Determinants of Drug Stock-outs in Ugandan Public Health Facilities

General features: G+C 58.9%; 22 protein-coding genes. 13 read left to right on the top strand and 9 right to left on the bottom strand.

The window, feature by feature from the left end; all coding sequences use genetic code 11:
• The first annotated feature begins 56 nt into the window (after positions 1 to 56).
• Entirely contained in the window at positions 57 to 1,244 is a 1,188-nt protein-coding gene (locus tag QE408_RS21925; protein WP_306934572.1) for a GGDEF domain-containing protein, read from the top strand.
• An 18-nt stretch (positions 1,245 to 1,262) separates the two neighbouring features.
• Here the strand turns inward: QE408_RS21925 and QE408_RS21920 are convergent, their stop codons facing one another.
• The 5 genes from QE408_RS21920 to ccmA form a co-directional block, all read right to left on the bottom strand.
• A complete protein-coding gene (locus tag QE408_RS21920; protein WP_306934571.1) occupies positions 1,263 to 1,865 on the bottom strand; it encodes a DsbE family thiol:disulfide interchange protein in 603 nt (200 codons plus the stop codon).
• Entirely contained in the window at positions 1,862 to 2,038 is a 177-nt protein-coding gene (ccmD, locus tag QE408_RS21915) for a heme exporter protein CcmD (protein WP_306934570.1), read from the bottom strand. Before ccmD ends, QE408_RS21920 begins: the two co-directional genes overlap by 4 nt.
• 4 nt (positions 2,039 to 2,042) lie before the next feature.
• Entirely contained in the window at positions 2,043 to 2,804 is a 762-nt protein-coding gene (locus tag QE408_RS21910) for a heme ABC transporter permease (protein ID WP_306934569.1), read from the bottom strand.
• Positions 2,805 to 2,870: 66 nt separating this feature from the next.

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The objective of the study was to identify factors associated with drug stock outs in Ugandan public health facilities. The study adopted and used secondary data sourced from the National Service Delivery Survey (2015). The study utilized information collected on facility and staffing factors where drug stock-outs was the dependent variable assessed using a summative score index of 14 drugs at the health facilities. Furthermore, analysis was done using frequency distributions, summary statistics, the kruskal -wallis test and the negative binomial model. The functional forms of the continuous variables were determined using the multivariable factorial polynomials. In the results, the median drug stock outs at the health facilities was 4 drugs (0-14). The highest proportion (70.9%) of the facilities in the study had no functional transport means which may have yielded to the majority (64.8%) of the health facilities not receiving all the drugs that were ordered/expected. In the multivariate analysis, drug stock-outs were more likely among health centre IIIs (IRR=1.2) as compared to health centre IIs. Drug stock-outs showed an increasing trend for the health facilities receiving an average number of OPD patients to a point of 20,000 OPD patients in a month (IRR=1.5). Furthermore, the health facilities that never received all the requested/ordered drugs were more likely (1.2) to have drug stock-outs. The facilities located in the eastern region were more likely (IRR=1.2) to have drug stock-outs as compared to the health facilities located in the central region. Lastly, the facilities in need of more than one pharmacist/dispenser were more likely (1.1) to have drug stock-outs. On the other hand, drug stock outs were less likely among hospitals (IRR=0.7) as compared to health centre IIs. In conclusion, health facility levels, number of OPD patients received at the facility, reception of all requested drugs, presence of a pharmacist/dispenser at the health facility and location of a health facility by region have an impact on drug stock-outs at public health facilities. The government of Uganda should recruit more pharmacists/dispensers and also the staff responsible for the drug services at the facilities should adopt principles of the supply chain management to attain acceptable stock levels of essential drugs. For effective delivery of the drug service, the government should also ensure the availability of items and resources that are necessary for delivering the services such as equipment and drugs at health facilities. However, additional research is needed to ascertain the causal mechanisms that drive drug/medicine procurement and subsequent stock outs at different facility levels.